Building owners and housing co-operatives are demanding government help in enforcing and expanding their rights to collect payments from errant tenants or allow for their eviction, or force the sale of flats to cover debts. Many housing co-operatives across the country face bankruptcy, the groups say, due to tenants’ and co-owners’ failure to pay utility and other bills.
More than 48,000 people, representing close to 1,000 housing co-operatives and associations of apartment building owners have signed on to a petition demanding that the government do more to enforce their rights.
Rather than see their buildings’ water, heating or electricity supplies cut off or these essential services curtailed, housing co-operatives often feel forced to pay the bills of their neighbours, as getting the courts to act can take years. Many have been driven to bankruptcy, and hundreds of others face this threat.
Martin Hanák is responsible for heating and electricity issues at the Association of Czech and Moravian Housing Cooperatives, one of the country’s largest such groups. He told Czech Radio that the petition, due to be presented to the Minister of Justice Jan Kněžínek (ANO) on Monday, in effect, calls for both strengthening and enforcing the rights of tenants and owners who do pay their bills.
“We do not see any real effort by the responsible authorities to resolve the situation. And as the situation has gradually gotten worse with each passing year, we’ve seen some housing cooperatives or communities get into serious financial trouble. This has resulted in the collapse of some apartment building owners and housing co-operatives.”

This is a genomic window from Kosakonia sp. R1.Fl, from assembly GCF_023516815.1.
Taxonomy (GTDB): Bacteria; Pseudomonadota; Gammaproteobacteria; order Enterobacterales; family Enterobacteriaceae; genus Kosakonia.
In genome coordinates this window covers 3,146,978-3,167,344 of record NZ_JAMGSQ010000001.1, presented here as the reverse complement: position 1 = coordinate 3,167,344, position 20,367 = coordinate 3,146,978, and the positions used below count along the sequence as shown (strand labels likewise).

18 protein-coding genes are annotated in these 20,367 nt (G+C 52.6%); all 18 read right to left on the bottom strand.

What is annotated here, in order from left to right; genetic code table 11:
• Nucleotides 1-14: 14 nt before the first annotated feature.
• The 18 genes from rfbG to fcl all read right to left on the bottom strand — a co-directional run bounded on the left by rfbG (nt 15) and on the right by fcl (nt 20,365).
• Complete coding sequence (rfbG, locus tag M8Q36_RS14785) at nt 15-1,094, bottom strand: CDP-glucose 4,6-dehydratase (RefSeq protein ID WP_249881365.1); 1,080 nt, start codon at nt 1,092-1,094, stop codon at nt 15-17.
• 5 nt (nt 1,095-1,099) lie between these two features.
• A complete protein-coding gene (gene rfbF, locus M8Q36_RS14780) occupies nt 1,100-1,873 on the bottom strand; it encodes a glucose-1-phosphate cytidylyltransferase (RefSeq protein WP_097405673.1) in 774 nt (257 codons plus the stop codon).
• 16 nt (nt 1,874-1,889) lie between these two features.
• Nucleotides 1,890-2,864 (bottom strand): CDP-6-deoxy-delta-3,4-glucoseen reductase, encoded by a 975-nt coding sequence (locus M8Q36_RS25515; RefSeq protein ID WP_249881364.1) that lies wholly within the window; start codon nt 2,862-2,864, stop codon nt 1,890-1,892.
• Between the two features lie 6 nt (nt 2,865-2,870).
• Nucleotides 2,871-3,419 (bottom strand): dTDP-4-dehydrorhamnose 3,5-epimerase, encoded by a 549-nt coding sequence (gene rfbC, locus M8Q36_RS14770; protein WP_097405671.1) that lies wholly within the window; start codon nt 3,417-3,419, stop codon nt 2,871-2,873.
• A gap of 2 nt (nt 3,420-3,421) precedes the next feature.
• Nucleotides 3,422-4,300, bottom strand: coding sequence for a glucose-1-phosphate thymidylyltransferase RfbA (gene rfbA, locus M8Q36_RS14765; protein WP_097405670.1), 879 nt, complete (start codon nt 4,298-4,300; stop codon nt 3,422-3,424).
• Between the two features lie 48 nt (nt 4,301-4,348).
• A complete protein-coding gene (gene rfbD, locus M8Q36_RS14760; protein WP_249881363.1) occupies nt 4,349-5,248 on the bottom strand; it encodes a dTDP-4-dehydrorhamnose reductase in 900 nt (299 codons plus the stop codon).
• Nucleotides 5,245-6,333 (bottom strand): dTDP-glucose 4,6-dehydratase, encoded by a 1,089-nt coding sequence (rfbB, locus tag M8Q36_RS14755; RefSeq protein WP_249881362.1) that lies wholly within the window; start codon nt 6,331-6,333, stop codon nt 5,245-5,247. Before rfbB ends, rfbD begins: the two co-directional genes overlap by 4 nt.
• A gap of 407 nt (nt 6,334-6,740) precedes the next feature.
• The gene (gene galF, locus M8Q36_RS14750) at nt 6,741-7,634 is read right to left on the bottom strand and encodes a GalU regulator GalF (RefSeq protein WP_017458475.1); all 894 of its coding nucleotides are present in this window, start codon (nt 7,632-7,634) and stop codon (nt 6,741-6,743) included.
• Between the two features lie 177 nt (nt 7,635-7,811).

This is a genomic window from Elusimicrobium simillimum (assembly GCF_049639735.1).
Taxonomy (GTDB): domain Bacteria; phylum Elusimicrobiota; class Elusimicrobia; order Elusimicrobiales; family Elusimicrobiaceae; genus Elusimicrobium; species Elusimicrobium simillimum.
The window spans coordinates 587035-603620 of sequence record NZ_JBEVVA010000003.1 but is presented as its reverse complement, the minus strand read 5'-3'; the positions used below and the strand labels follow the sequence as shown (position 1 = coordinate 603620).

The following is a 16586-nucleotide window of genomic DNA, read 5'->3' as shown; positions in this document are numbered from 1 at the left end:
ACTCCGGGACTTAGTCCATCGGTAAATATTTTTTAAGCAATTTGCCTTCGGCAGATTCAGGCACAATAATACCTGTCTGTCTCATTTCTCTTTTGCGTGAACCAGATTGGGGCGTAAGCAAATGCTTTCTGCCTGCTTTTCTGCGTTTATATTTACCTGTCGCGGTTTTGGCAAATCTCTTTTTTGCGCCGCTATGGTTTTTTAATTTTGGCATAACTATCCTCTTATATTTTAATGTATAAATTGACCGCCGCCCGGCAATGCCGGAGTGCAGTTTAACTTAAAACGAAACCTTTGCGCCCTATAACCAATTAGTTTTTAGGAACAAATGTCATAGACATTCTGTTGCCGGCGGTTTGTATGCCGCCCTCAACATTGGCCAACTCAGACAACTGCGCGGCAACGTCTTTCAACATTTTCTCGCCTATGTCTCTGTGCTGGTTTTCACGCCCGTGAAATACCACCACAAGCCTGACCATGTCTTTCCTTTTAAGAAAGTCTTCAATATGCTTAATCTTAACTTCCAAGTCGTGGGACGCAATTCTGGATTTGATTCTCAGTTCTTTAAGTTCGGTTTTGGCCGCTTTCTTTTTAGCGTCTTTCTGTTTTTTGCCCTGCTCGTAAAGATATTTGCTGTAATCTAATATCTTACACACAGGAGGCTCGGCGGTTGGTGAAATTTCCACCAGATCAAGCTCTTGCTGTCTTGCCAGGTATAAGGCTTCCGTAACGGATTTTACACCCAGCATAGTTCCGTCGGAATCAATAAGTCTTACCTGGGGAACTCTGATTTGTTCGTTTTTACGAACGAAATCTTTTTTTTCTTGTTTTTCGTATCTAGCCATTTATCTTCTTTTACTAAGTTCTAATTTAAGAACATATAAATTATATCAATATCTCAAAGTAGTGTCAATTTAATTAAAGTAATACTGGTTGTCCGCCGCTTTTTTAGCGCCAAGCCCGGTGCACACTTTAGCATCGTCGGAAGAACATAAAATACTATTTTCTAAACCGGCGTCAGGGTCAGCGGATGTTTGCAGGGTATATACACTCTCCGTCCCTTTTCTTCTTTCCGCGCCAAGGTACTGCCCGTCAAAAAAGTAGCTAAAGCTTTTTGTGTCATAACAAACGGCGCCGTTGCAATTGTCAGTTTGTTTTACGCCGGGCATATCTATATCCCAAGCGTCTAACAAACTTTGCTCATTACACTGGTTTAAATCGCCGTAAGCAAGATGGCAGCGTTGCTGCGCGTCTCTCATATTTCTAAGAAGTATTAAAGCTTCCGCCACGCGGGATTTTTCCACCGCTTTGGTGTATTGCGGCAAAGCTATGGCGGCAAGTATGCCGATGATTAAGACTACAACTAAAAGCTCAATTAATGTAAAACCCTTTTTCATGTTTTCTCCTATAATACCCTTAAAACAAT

Under Czech law, non-payment of bills can result in an entire building’s water supply and wastewater collection being disconnected or restricted, at the utility’s discretion. That step is usually taken as a last resort, after attempts at out-of-court debt collection. Going through the courts can take years.
Meanwhile, others are compelled to make payments for such tenants or fellow owners. The bills can quickly add up and become unsustainable, says Renata Šimečková, head of an association of apartment owners in Prague’s Podolí district.
“We had a problem with one owner of a flat who had not paid for instalments for utilities and services. We had to cover their debts, which had grown to 150,000 crowns.”
About a third of the Czech population, and 44 percent of people in Prague, live in prefabricated blocks of flats known as “paneláky”, many of which are in dire need of repair – a bridge too far, for those with a high percentage of co-owners or tenants chronically in arrears.
Compounding the problem, housing cooperative representative Martin Hanák says, are property speculators who buy flats in poor areas and rent them out to people reliant on social housing benefits. The state in effect pays the rent, but not for maintenance or utilities.
“Such owners rent flats to someone getting social benefits, a housing allowance or supplement, who don’t pay for the administration of that building, be it a cooperative of private build," Hanak adds.
Mr Hanák says the petition to which the 900 associations and cooperatives have signed on to, among other things, proposes changing the law to allow for the forced sale of a chronic debtor’s flat to cover their debts to fellow owners.